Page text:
One thing that'll make any boat feel better is learning to let the boat move under you instead of fighting to stay perfectly upright. As you get more comfortable on the water you'll relax and let your hips roll with the waves while your upper body stays loosely centered.

There's a site with nice animated instruction here:

There are no industry standards for measuring boats, and certainly no standards for marketing and advertising language. Your confusion is perfectly normal.

From another woman

– Last Updated: Apr-06-08 11:56 AM EST –

Don't worry about boat feeling slightly tippy at first. In fact if it doesn't, you'll be bored silly with it within a few weeks.

And "technique" to get the boat is only going to be a fatal problem in the long run if it takes two guys, grease and a shoe horn to get you in. You'll be hopping in pretty quick.

Your biggest issue long term is going to be paddling with your husband, and the likelihood that he'll be a stronger paddler than you. This isn't personal - he's got more muscle to apply to the effort and probably will do so. So what you need is a narrower, more spritely boat that gives you a little more advantage on the speed/ease of paddling side. The guys above probably know more about which of the boats listed than I do.

Also, get a least a couple of basic lessons including self-rescue. With two of you paddling together, you have a lot of advantages in how to handle problems on the water if you know what to do.

Tsunami and Manitou…
both good choices. Manitou (I like the 13 myself) is probably a bit faster which might make it easier to keep pace with your husband. As Celia said, he’ll probably be faster just because of his strength.

Having said that, I own a T-120 and like it a lot. I used to own a Manitou 13 and my ex still comments about how that boat got more use than any boat I’ve ever owned, and he’s right. I only traded it because I hated that rear hatch (hard to get the neoprene on unless you have at least three hands). Sometimes I wish I had kept it. (sigh)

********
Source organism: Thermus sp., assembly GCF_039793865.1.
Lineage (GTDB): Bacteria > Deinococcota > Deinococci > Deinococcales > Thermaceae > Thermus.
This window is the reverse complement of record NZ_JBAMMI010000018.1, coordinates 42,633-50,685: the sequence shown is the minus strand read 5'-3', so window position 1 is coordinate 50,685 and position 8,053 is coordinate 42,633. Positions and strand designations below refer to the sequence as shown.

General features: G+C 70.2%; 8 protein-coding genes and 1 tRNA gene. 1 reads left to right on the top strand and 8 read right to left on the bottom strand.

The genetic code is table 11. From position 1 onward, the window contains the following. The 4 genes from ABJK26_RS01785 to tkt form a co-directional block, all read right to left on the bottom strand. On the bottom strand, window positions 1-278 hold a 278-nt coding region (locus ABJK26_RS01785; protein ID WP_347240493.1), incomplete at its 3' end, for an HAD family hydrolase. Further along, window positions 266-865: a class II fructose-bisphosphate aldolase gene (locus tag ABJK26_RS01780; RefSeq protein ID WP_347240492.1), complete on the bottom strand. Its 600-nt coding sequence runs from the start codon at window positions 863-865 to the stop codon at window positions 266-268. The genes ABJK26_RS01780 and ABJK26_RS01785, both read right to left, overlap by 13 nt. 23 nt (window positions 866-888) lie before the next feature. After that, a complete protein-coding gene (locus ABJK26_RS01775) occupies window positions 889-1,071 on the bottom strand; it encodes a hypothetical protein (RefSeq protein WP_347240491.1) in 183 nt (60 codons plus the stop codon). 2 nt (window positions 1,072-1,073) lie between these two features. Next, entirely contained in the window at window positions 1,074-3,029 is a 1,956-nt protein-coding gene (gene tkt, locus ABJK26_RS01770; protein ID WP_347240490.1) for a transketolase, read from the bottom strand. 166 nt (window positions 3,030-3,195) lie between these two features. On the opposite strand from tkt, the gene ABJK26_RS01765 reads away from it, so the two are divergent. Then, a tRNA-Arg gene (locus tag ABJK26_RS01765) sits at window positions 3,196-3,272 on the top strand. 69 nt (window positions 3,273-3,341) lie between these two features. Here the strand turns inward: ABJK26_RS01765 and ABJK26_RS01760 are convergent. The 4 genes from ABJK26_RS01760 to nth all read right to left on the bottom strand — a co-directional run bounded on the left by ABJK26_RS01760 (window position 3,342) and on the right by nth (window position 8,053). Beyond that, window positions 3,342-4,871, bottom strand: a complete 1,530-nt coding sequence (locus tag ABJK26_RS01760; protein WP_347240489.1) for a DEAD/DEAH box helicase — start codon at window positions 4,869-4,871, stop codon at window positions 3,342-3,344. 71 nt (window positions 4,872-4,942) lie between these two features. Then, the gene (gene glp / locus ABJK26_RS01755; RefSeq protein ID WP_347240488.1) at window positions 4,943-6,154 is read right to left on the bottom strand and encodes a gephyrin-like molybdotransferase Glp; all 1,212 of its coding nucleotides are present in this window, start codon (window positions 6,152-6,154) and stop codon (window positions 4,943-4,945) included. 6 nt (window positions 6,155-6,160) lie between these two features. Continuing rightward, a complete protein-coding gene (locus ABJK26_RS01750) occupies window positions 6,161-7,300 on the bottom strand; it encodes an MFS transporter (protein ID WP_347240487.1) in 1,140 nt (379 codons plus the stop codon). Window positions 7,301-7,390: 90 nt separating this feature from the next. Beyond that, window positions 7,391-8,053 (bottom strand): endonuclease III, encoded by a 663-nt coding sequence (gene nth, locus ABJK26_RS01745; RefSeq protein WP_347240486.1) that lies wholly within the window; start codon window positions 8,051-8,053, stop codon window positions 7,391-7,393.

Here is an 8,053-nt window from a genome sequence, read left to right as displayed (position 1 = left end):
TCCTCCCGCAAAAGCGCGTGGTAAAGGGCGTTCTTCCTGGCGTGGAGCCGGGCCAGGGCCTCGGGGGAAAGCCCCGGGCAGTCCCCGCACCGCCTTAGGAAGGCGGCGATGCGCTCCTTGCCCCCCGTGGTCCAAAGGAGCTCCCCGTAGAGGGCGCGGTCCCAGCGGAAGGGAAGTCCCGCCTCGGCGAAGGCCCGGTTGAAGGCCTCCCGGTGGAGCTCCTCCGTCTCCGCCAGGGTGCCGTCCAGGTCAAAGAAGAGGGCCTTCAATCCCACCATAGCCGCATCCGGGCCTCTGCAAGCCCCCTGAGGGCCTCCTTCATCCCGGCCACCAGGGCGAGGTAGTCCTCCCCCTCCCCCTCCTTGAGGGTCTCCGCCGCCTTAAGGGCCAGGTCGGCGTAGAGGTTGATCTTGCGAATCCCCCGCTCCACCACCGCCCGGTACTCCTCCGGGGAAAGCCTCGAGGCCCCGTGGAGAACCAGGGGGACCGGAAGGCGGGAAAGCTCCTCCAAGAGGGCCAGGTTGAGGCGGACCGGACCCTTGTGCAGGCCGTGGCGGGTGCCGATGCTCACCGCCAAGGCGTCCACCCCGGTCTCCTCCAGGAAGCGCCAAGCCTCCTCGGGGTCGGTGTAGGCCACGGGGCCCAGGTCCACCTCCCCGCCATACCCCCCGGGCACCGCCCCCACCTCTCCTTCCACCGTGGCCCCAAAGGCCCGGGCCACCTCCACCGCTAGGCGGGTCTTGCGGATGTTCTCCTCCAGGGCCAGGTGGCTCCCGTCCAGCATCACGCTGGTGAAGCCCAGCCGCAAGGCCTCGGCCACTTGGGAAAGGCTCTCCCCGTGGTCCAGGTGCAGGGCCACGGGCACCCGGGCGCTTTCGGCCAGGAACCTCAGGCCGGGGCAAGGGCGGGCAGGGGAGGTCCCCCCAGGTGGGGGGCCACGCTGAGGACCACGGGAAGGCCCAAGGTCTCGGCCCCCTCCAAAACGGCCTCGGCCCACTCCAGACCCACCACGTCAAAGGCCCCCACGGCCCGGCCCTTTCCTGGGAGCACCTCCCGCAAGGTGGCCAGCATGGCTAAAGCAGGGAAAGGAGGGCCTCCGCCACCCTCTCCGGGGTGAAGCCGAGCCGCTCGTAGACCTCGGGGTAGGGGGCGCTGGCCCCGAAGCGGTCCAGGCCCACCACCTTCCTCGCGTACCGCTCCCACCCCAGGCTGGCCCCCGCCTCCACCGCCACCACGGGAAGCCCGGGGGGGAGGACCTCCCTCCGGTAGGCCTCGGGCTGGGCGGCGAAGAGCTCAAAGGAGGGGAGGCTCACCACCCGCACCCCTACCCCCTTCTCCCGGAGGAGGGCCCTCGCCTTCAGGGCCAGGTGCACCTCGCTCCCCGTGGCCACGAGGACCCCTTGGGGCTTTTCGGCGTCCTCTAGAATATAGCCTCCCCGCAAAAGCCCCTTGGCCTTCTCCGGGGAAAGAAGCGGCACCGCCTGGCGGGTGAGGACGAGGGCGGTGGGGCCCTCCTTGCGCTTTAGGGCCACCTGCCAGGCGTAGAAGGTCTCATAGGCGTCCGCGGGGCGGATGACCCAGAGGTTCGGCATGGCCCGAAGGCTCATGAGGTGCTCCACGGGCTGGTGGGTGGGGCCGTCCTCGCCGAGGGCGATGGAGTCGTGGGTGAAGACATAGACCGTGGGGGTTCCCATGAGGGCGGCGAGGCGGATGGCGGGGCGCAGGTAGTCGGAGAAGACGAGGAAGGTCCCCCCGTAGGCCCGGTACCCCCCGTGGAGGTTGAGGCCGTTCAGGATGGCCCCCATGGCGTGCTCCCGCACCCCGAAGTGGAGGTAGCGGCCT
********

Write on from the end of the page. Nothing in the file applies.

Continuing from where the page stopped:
If you can, check out the Riot kayaks also. I’m a big fan of them. High quality plastic and they include some nice little details. Many of them track extremely well even without a rudder because of their channeled hull. Riot makes quite a few models that are good for women. The depth dimension (when it’s given) is a good indicator of whether or not a boat’s going to feel too big for me. Perfect depth for me is about 12.5". Your mileage may vary.

Good luck, and paddle safely!

The saga continues …
First off, I agree with all of you about the disparity in strength. My husband is very athletic with a good weight to strength ratio. We cycle a fair amount, but go out on a tandem bicycle together, as that is the only way I can keep up with him. We considered a tandem kayak, but ultimately decided against it.

We went back to the outfitter today, in the rain, decked out in goretex, and gave it another go. My tall, big footed, husband decided he was still most comfortable with the Tsunami 125.

I narrowed it down to the Tsunami 120, 135 or 140. I had scads of room in the 120 and 140; the 135 had a smaller volume cockpit, and was much snugger, but not uncomfortable. I was fishing for a recommended knee angle (kind of like you would when fitting a bicycle), but couldn’t seem to extract that from the dealer. All they would say, is to go with whatever felt comfortable. Right now I am leaning strongly toward the 135. While it is not as immediately comfortable as the other two, I believe I will appreciate it more as my skills grow, and I hope that the extra foot of length and the narrower width (22.75") will help me keep up with the hubby.

I will go back next weekend and do a 2 hour river trip in one of their demo Tsunami 135s. The dealer, Bel Haven Paddlesports in south Jersey, has been most accommodating.

Once again, thank you all for your help.